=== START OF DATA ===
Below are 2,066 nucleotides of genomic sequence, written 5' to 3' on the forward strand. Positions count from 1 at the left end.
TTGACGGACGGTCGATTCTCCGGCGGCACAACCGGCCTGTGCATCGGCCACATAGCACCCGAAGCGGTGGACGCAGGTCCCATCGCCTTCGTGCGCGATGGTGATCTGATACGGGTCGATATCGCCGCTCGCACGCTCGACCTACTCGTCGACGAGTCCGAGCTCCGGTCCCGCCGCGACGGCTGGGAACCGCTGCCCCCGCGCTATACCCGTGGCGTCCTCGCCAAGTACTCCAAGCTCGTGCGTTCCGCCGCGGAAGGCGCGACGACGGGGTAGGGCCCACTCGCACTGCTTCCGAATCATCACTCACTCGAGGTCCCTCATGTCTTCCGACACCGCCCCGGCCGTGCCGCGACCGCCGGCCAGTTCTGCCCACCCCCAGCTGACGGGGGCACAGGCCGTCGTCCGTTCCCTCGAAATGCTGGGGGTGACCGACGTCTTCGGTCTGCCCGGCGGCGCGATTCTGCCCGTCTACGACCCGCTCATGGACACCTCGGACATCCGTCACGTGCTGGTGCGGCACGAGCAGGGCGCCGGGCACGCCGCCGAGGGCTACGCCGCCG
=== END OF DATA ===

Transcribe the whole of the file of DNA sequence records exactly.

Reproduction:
Below are 2,066 nucleotides of genomic sequence, written 5' to 3' on the forward strand. Positions count from 1 at the left end.
TTGACGGACGGTCGATTCTCCGGCGGCACAACCGGCCTGTGCATCGGCCACATAGCACCCGAAGCGGTGGACGCAGGTCCCATCGCCTTCGTGCGCGATGGTGATCTGATACGGGTCGATATCGCCGCTCGCACGCTCGACCTACTCGTCGACGAGTCCGAGCTCCGGTCCCGCCGCGACGGCTGGGAACCGCTGCCCCCGCGCTATACCCGTGGCGTCCTCGCCAAGTACTCCAAGCTCGTGCGTTCCGCCGCGGAAGGCGCGACGACGGGGTAGGGCCCACTCGCACTGCTTCCGAATCATCACTCACTCGAGGTCCCTCATGTCTTCCGACACCGCCCCGGCCGTGCCGCGACCGCCGGCCAGTTCTGCCCACCCCCAGCTGACGGGGGCACAGGCCGTCGTCCGTTCCCTCGAAATGCTGGGGGTGACCGACGTCTTCGGTCTGCCCGGCGGCGCGATTCTGCCCGTCTACGACCCGCTCATGGACACCTCGGACATCCGTCACGTGCTGGTGCGGCACGAGCAGGGCGCCGGGCACGCCGCCGAGGGCTACGCCGCCG